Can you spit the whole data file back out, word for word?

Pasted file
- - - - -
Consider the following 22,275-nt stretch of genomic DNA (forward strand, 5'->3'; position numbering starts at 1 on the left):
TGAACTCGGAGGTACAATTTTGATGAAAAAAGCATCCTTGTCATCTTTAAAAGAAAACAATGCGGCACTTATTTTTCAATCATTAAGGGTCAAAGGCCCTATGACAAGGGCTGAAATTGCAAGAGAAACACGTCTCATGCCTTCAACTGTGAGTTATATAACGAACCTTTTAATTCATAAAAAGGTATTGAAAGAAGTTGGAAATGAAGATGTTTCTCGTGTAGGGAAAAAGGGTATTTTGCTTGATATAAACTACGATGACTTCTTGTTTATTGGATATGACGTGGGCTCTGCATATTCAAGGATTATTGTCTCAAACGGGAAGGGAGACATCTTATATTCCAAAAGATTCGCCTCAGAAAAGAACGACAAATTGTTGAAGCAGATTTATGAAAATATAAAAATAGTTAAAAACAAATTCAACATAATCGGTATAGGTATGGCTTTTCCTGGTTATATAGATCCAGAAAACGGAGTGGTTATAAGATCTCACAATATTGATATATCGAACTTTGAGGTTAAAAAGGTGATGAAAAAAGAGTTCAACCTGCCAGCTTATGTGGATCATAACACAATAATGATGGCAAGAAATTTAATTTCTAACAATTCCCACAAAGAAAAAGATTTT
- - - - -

Consider the following 22,275-nt stretch of genomic DNA (forward strand, 5'->3'; position numbering starts at 1 on the left):
TGAACTCGGAGGTACAATTTTGATGAAAAAAGCATCCTTGTCATCTTTAAAAGAAAACAATGCGGCACTTATTTTTCAATCATTAAGGGTCAAAGGCCCTATGACAAGGGCTGAAATTGCAAGAGAAACACGTCTCATGCCTTCAACTGTGAGTTATATAACGAACCTTTTAATTCATAAAAAGGTATTGAAAGAAGTTGGAAATGAAGATGTTTCTCGTGTAGGGAAAAAGGGTATTTTGCTTGATATAAACTACGATGACTTCTTGTTTATTGGATATGACGTGGGCTCTGCATATTCAAGGATTATTGTCTCAAACGGGAAGGGAGACATCTTATATTCCAAAAGATTCGCCTCAGAAAAGAACGACAAATTGTTGAAGCAGATTTATGAAAATATAAAAATAGTTAAAAACAAATTCAACATAATCGGTATAGGTATGGCTTTTCCTGGTTATATAGATCCAGAAAACGGAGTGGTTATAAGATCTCACAATATTGATATATCGAACTTTGAGGTTAAAAAGGTGATGAAAAAAGAGTTCAACCTGCCAGCTTATGTGGATCATAACACAATAATGATGGCAAGAAATTTAATTTCTAACAATTCCCACAAAGAAAAAGATTTT